9. Augusto
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    Augusto Senior Member

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    Not really. To be honest, it's just the nature of the character and what it represents. I couldn't change it, so I hurted him and enjoyed it... which make him more likeable (lol).

    It was like "what would this character say in this situation?" Yeap, I knew exactly what he was going to say. He was close minded and even if I wanted to put myself inside of the story I wouldn't be able to change his mind, so his behavior was pretty clear and I couldn't alter it if I was to keep the integrity of his psychology (otherwise it was going to look fake), so I made him suffer and laughed really hard!
     
  10. rainy_summerday
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    rainy_summerday Active Member

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    I am sorry, I don't quite understand your reply to my post. Could you elaborate?
     
  11. Chinspinner
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    Chinspinner Contributing Member Contributor

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    The school children and the worms? You had a few too many glasses of wine and needed cigarettes. You thought no one would notice but the children were collecting worms and you hit them?
     
  12. ManOrAstroMan
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    ManOrAstroMan Magical Space Detective Contributor

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    Okay, chin, I want you to go lie down until the voices stop.
     
  13. Chinspinner
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    Chinspinner Contributing Member Contributor

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    I am glad the Police do not have your bedside manner, When they asked me about this, I told them she was drunk in her car desperately searching for a a nicotine fix (and anything else she could get, I might add), when she saw a field full of children collecting worms. What did she do? Stamped on the accelerator and aimed for the poor children while screaming "Zulus, Thousands of them" at the top of her voice, a voice that sounded uncannily like Michael Caine. Was she mental I ask you, was she?
     
  14. Chinspinner
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    Chinspinner Contributing Member Contributor

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    The answer is "yes, she was", she then went on to steal my guitar and break it on the face of my pet dog. "Crazy?" you may ask, and do you know what the answer is> The answer is: "Yes, she is indeed crazy, perhaps a little too much crazy"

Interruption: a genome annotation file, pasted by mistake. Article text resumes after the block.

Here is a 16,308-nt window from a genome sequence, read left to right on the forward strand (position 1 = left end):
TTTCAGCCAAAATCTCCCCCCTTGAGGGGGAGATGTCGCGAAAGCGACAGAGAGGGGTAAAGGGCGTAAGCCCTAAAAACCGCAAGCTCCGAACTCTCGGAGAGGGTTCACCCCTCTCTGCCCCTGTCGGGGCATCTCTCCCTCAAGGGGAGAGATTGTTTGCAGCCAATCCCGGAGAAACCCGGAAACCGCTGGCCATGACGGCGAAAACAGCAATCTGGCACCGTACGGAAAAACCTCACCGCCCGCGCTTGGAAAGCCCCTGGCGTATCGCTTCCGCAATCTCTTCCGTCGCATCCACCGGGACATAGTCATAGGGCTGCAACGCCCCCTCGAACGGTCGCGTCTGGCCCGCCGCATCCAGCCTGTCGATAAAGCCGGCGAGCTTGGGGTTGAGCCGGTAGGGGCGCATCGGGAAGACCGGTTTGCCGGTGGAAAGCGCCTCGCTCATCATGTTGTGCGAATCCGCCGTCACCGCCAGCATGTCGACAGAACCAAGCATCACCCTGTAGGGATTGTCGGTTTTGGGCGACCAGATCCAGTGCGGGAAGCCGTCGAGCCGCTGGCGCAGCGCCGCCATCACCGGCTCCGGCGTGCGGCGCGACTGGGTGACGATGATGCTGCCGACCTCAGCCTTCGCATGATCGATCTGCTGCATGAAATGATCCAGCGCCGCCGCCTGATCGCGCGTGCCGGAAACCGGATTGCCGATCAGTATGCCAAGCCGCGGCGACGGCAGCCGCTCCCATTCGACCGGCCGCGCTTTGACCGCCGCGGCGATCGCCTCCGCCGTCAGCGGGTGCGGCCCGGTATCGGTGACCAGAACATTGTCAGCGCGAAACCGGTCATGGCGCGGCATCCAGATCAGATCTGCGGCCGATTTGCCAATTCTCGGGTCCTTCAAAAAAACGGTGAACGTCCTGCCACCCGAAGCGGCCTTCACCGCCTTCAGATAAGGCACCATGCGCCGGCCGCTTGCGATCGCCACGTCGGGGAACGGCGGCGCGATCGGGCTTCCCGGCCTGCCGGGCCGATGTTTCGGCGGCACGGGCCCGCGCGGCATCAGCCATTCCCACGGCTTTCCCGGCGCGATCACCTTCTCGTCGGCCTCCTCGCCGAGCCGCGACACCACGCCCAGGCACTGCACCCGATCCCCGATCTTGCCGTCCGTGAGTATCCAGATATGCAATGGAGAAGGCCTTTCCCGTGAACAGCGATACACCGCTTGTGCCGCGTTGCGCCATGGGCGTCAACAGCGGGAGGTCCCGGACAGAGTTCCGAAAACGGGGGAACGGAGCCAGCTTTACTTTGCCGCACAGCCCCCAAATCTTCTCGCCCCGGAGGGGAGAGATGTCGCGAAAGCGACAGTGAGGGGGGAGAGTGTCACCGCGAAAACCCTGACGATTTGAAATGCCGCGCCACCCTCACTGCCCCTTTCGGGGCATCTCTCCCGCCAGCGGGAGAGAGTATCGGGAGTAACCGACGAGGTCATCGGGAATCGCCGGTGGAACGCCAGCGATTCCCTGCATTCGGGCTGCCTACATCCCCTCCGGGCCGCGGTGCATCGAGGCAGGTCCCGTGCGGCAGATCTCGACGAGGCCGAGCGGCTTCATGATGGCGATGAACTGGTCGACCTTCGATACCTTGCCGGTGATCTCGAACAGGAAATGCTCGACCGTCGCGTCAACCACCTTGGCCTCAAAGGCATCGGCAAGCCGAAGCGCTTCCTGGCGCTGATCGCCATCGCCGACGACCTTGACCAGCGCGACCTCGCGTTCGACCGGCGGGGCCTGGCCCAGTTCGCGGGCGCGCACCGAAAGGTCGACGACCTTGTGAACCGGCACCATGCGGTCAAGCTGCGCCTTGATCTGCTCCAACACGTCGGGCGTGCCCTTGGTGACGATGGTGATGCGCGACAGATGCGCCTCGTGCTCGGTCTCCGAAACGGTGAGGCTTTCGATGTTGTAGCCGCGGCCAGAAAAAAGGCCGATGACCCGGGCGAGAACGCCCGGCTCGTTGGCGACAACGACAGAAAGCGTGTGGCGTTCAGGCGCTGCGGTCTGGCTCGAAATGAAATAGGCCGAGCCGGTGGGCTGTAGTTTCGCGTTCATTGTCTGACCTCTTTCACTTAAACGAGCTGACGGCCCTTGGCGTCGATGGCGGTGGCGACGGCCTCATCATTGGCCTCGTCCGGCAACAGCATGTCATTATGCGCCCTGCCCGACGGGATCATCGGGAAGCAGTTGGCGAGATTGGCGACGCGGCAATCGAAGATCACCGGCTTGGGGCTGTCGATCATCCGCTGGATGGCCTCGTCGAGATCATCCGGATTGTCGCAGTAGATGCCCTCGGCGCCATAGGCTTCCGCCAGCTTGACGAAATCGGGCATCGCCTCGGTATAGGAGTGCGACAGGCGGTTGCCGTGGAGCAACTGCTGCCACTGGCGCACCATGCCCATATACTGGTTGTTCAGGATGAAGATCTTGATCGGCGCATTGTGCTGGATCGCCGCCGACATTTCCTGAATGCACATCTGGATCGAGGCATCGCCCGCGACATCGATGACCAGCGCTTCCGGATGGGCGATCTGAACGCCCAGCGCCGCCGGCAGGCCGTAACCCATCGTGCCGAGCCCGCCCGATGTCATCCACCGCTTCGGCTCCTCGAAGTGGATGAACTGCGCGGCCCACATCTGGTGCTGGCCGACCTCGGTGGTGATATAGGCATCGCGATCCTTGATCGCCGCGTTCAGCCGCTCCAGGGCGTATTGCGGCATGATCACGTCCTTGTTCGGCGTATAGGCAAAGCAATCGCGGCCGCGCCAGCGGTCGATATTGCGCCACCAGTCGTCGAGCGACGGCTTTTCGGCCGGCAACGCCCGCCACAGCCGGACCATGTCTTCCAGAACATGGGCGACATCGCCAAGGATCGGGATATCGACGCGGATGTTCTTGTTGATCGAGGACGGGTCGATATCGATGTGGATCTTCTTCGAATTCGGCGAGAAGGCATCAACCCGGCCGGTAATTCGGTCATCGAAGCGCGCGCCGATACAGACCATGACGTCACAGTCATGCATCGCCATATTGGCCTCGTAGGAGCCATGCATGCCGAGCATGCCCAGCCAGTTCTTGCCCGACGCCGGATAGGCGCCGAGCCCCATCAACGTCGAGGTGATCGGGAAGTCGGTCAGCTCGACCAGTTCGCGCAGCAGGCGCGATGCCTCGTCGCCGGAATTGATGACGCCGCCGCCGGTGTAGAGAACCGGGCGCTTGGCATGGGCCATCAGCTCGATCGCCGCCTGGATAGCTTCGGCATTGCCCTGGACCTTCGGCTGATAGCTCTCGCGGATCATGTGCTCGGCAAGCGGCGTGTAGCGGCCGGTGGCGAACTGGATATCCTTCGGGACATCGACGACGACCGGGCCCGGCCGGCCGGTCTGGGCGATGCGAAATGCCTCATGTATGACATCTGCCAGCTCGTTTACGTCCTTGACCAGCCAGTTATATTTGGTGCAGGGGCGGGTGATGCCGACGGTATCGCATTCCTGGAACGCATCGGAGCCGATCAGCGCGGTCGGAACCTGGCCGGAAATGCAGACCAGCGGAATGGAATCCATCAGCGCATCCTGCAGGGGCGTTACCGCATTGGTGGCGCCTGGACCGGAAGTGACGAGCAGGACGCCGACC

15. Hubardo
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    Hubardo Contributing Member Contributor

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    I wrote my MC as more or less a psychopath at first and had to rewrite it because I found I didn't feel comfortable with her. If I can't see any light within a character it's like sitting with a person. Why would I be in the room with that person? What would I get out of it? It's been an odd experience.
     
  16. minstrel
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    minstrel Leader of the Insquirrelgency Staff Supporter Contributor

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    I've never written a character I dislike. I should point out that I don't actually write villains; I try to make my characters realistic people who may have different priorities, different goals, so they find themselves sometimes at cross purposes.

    I've only once written a character I really love, and he's the closest thing to a Gary Stu I've written. I don't really care - his effect on the MC of that story drives the plot, and if he wasn't a Gary Stu, the story could not happen.

    The vast majority of my characters I neither love nor hate. I'm just fascinated by them. I love putting them in tough or unusual (for them) situations and seeing what they do about them. In a sense, my stories are psychological experiments I perform on my characters.